So while understandable, his arrogant retort reflected more than merely the self-assurance of a pundit who’s won multiple Pulitzer prizes, has penned best-selling books and gives speeches around the globe promoting his viewpoints. It was entirely illustrative of his newspaper’s famous confidence, which more often than it should bleeds into hubris and outright arrogance.

Saying “Fuck you” didn’t make him more authoritative. It diminished him.

UPDATE: Friedman sent the following (very slightly edited) to a Freedom-to-Connect mail list, and gave me permission to repost it here:

To those who understood where I was coming from, thanks. To those who didn’t, thanks also. We should all learn from our critics.

I believe passionately in the New York Times, a place I have worked at my whole adult life. Lord knows, it has made its mistakes. Which newspaper or blogger hasn’t? But I believe that when it is at its best it plays a vitally important role in our democracy, and flippant, denigrating remarks about it, at a time when it is in economic peril and our country desperately needs serious journalism to sort through this crisis, struck me as deeply unserious.

That said, when I’m trying to make a point, especially a heartfelt one, and my choice of words ends up getting in the way of that point — even if for just one person — then I chose the wrong words. So thanks to all for a great discussion and a learning afternoon.

The Washington Post does an excellent story on torture during the Bush administration but, in the cowardly way that the paper has done all along, refuses to use the word “torture” forthrightly. It is not “harsh interrogation methods,” as the Post insists on saying, along with so many all other media organizations that are equally cowardly.

It is torture. Period.

In two weeks it’ll be 10 years since Andy Grove’s on-stage conversation at an annual meeting of the American Society of Newspaper Editors, in which he warned the industry of its impending financial meltdown. He wasn’t the first to warn, and hardly the last. But the degree to which he was ignored remains instructive, and sad.

Anyway, here’s what he said (excerpted from the transcript):

You’re where Intel was three years before the roof fell in on us. You’re heading toward a strategic inflection point, and three years from now, maybe, it’s going to be obvious. Things like newsprint giving you a little bit of a lift, a little bit of a hand, are going to run their course. You’re going to be in a profit squeeze, and it’s going to be a very, very difficult time, more difficult to adjust later. All of this sets up what to do. You have to ask what your microprocessor is in the Intel analogy. What is it that you can do for me as a reader that the Web pages or online coverage can’t do? I indicated what my preference is. I’m looking for depth. I’m looking for interpretation, and please don’t give me length instead of depth. A lot of magazine coverage does that. They think they’re deep when they give you a six-page article, and they’re just long.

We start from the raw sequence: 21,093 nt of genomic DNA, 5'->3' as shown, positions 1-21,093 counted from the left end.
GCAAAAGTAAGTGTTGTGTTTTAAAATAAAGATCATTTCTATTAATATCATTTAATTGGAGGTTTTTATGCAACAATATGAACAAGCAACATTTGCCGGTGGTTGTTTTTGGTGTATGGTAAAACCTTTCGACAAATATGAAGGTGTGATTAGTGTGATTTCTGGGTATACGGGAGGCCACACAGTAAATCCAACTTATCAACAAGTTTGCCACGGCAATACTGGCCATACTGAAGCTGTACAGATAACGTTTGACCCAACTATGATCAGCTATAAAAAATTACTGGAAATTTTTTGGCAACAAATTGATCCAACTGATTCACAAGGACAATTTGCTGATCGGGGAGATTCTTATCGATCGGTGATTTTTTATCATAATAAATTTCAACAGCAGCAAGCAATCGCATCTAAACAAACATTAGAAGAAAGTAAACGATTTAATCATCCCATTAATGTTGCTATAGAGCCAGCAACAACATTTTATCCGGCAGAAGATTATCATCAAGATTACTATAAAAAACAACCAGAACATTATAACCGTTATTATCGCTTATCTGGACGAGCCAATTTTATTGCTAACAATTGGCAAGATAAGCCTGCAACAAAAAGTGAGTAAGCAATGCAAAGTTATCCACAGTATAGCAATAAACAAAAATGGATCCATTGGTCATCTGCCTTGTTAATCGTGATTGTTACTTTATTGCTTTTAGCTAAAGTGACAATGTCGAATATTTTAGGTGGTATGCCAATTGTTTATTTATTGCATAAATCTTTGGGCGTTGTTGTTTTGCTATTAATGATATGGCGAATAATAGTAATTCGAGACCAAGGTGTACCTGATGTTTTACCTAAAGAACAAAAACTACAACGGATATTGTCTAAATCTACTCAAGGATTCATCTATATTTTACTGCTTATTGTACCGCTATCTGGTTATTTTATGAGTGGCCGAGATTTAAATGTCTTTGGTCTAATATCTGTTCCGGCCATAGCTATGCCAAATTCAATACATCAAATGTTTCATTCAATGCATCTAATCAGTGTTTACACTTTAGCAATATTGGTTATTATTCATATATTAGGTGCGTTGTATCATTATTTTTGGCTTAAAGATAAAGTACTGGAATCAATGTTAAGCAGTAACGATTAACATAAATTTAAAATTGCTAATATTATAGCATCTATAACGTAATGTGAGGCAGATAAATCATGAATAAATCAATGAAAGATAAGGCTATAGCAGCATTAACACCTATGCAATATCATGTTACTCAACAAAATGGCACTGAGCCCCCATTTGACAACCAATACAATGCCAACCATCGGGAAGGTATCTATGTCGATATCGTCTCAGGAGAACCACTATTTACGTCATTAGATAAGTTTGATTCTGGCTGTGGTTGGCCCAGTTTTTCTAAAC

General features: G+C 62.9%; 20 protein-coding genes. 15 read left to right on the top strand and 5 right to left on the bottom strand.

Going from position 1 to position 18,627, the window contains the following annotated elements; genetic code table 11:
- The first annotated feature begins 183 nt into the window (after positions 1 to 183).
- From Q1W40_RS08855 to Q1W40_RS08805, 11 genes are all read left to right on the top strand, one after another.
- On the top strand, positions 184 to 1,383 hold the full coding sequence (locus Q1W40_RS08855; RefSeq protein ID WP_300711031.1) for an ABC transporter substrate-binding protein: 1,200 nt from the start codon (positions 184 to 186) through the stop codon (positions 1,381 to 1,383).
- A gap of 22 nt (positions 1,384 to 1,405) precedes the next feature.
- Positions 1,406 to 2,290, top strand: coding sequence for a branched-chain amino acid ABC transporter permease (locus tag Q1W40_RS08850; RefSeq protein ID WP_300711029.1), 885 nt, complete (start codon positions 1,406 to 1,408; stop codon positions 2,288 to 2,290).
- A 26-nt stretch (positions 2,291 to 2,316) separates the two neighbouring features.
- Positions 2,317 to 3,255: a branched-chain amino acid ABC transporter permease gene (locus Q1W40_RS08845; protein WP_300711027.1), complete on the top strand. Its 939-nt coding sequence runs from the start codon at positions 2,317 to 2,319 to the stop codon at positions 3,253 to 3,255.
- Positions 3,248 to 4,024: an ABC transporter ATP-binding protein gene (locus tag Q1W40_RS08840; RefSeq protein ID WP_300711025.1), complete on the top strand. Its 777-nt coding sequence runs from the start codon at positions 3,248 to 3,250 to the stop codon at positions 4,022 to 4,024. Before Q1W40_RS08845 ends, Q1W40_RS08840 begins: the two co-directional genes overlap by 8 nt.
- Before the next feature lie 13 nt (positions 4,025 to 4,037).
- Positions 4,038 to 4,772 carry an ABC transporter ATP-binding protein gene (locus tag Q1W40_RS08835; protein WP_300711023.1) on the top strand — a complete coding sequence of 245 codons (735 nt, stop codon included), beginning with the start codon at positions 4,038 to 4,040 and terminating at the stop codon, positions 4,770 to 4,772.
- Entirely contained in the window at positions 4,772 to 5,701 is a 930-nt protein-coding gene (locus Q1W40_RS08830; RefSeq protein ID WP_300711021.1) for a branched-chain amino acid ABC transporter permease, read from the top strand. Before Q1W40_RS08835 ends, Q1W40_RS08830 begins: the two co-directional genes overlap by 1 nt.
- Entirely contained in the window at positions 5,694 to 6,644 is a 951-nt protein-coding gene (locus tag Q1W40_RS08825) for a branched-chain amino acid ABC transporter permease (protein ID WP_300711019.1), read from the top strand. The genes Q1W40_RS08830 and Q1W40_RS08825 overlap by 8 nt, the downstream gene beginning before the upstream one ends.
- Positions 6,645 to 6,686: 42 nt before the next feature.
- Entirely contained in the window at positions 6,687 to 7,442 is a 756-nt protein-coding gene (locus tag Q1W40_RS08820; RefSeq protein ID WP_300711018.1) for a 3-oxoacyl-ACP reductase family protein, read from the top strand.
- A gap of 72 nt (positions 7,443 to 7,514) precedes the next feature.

From a publisher’s standpoint, there’s going to be huge push and pull. This requires more money at a time when margins are going to be under attack. Interpretation requires time and requires research and requires feet on the street, people on the phones calling, studying, going to the library, probably at a time when you’re financially being pulled in the other direction. And my history of the technology industry is you cannot save yourself out of a strategic inflection point. You can save yourself deeper into the morass that you’re heading to, but you can only invest your way out of it, and I really wonder how many people who are in charge of the business processes of journalism understand that.

Two notes:

1. ASNE asked Google CEO Eric Schmidt to keynote this year’s meeting.

2. I don’t know if he accepted, but the meeting was canceled.

Google TB.png

Google is pointing from its home page today to a page about World Tuberculosis Day and that, in turn, points to the Stop TB Partnership, a nonprofit organization. A worthy cause, and good for Google for pointing to it.

Consider the power of this endorsement. I suspect that with this single link, Google is channeling more money to the organizations that want to end TB than the sum of all their previous campaigns. This is power of a breathtaking kind.